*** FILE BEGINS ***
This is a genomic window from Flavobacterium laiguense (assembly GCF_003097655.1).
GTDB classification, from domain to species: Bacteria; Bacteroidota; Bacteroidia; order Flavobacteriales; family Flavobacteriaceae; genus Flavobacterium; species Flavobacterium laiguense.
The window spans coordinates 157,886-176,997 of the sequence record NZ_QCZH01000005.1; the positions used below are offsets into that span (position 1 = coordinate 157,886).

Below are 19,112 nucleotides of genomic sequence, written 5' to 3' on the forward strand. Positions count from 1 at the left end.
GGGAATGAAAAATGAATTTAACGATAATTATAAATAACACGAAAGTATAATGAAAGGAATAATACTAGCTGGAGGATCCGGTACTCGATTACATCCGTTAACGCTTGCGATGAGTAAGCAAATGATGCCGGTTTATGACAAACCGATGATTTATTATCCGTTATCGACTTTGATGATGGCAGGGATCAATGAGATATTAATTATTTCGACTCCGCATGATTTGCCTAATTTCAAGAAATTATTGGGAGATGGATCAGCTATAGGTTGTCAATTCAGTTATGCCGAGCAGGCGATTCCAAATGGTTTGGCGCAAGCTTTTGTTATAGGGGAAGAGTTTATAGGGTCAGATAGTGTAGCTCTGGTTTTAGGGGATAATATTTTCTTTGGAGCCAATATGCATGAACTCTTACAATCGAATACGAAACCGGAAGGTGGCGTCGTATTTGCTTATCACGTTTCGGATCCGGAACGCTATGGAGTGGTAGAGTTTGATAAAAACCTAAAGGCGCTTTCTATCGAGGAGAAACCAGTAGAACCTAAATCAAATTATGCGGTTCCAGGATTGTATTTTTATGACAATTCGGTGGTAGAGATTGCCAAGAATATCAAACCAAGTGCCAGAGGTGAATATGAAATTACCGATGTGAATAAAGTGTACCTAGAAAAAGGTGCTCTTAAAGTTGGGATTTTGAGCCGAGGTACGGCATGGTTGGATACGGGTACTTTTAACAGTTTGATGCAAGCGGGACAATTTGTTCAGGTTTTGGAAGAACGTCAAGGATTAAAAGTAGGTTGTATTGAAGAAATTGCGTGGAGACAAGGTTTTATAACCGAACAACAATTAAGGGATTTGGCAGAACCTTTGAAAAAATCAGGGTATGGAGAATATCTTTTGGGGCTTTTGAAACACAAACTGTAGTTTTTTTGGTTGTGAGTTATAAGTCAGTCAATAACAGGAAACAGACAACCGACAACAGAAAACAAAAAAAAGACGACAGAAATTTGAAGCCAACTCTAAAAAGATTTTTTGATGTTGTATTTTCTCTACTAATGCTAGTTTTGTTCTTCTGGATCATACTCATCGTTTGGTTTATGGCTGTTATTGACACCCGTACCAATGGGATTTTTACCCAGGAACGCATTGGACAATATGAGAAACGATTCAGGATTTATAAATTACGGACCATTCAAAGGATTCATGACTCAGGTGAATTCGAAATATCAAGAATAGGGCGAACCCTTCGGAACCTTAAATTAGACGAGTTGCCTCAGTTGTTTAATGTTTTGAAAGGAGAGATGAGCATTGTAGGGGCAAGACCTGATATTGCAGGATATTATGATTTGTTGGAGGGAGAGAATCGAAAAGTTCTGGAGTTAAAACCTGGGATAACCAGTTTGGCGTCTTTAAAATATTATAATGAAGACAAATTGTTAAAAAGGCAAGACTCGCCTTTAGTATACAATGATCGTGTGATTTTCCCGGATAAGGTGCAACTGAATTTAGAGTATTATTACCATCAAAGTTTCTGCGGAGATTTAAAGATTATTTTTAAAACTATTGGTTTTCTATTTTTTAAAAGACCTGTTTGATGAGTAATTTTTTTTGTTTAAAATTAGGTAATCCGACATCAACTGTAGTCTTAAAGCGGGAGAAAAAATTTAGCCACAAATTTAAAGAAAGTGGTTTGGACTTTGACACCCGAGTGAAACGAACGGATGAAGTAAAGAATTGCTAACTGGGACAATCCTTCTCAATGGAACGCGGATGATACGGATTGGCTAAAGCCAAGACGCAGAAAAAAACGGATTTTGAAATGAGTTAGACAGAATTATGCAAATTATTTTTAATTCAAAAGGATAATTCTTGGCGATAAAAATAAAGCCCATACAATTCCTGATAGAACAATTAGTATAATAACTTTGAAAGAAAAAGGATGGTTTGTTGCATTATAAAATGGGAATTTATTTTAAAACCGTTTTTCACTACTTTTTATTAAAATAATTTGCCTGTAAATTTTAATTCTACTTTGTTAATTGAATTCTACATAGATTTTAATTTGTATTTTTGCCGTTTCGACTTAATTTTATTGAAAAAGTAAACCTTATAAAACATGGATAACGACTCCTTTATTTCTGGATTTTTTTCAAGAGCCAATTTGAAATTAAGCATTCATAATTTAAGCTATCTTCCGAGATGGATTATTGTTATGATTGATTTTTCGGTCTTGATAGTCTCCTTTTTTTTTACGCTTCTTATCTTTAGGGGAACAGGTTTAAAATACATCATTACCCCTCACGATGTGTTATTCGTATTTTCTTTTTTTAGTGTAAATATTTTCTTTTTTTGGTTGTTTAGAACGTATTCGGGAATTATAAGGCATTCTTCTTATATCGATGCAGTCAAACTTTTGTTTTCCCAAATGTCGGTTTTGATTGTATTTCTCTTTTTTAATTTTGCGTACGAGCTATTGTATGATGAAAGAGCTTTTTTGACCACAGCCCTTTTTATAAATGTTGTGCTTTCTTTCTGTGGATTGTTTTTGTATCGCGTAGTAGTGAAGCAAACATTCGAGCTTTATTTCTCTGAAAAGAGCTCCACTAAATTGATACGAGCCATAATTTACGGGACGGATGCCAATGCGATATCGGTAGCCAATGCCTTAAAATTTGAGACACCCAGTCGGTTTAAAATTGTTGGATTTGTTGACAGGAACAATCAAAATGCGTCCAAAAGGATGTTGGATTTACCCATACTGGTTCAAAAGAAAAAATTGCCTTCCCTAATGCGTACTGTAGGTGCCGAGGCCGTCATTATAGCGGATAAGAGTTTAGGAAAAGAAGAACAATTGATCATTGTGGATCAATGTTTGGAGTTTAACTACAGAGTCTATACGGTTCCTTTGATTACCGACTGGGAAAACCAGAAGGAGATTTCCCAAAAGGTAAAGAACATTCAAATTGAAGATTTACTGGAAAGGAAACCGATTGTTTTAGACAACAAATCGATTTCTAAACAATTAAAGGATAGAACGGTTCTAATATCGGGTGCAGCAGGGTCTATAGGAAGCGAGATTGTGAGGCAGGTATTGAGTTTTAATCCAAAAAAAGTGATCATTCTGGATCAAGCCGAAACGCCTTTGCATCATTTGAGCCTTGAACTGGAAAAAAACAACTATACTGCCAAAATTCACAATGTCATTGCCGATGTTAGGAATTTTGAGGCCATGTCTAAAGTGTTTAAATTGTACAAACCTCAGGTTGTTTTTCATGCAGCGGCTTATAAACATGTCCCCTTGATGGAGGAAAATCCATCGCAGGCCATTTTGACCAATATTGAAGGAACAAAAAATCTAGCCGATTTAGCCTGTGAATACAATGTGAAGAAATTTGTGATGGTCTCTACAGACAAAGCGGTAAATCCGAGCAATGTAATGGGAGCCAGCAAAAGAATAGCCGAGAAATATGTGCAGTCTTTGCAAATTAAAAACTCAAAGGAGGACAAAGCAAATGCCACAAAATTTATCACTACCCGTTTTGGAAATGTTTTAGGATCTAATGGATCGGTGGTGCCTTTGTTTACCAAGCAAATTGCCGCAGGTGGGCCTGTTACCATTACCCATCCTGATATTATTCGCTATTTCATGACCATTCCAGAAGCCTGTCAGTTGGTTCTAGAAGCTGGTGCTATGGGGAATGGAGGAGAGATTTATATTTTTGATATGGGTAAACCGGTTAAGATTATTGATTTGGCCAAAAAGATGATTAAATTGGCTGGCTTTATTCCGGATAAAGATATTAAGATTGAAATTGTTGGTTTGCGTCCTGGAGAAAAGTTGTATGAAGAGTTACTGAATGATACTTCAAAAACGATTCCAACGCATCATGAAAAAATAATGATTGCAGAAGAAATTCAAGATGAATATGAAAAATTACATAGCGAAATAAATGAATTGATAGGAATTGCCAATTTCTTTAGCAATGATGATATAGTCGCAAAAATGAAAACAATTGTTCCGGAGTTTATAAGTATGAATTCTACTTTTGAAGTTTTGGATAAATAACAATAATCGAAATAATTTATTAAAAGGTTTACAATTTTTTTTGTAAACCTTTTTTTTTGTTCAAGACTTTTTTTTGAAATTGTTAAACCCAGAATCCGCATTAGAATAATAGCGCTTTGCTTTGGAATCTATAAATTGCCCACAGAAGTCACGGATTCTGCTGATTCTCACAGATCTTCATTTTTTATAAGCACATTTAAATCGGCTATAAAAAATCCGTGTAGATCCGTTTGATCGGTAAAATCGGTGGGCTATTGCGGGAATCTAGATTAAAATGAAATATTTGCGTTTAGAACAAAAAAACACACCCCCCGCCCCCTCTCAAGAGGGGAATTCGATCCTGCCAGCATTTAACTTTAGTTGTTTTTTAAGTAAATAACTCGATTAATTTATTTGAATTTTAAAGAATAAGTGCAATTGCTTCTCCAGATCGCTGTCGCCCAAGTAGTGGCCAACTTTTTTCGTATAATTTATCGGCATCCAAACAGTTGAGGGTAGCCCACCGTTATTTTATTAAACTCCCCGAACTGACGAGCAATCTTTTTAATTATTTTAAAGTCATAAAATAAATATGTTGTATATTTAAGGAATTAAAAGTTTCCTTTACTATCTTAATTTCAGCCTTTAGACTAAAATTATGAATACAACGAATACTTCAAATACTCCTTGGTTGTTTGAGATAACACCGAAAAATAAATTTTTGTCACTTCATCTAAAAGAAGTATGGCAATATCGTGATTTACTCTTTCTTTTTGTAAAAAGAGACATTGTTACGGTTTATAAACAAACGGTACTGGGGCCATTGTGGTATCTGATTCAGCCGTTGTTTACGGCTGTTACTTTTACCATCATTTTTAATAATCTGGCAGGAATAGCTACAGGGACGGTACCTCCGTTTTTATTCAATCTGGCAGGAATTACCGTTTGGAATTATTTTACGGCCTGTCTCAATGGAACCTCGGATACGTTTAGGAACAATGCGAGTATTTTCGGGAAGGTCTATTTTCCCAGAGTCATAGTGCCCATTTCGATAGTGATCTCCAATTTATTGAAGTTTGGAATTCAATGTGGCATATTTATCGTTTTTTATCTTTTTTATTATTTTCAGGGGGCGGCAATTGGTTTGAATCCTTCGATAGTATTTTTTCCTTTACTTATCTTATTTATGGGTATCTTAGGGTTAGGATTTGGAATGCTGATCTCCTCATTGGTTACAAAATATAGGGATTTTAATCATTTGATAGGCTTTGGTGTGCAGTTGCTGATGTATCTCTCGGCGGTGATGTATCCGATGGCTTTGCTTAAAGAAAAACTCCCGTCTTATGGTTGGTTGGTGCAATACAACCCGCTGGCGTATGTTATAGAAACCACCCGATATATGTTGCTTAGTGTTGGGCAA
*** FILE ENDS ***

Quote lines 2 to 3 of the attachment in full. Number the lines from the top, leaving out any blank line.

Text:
GTDB classification, from domain to species: Bacteria; Bacteroidota; Bacteroidia; order Flavobacteriales; family Flavobacteriaceae; genus Flavobacterium; species Flavobacterium laiguense.
The window spans coordinates 157,886-176,997 of the sequence record NZ_QCZH01000005.1; the positions used below are offsets into that span (position 1 = coordinate 157,886).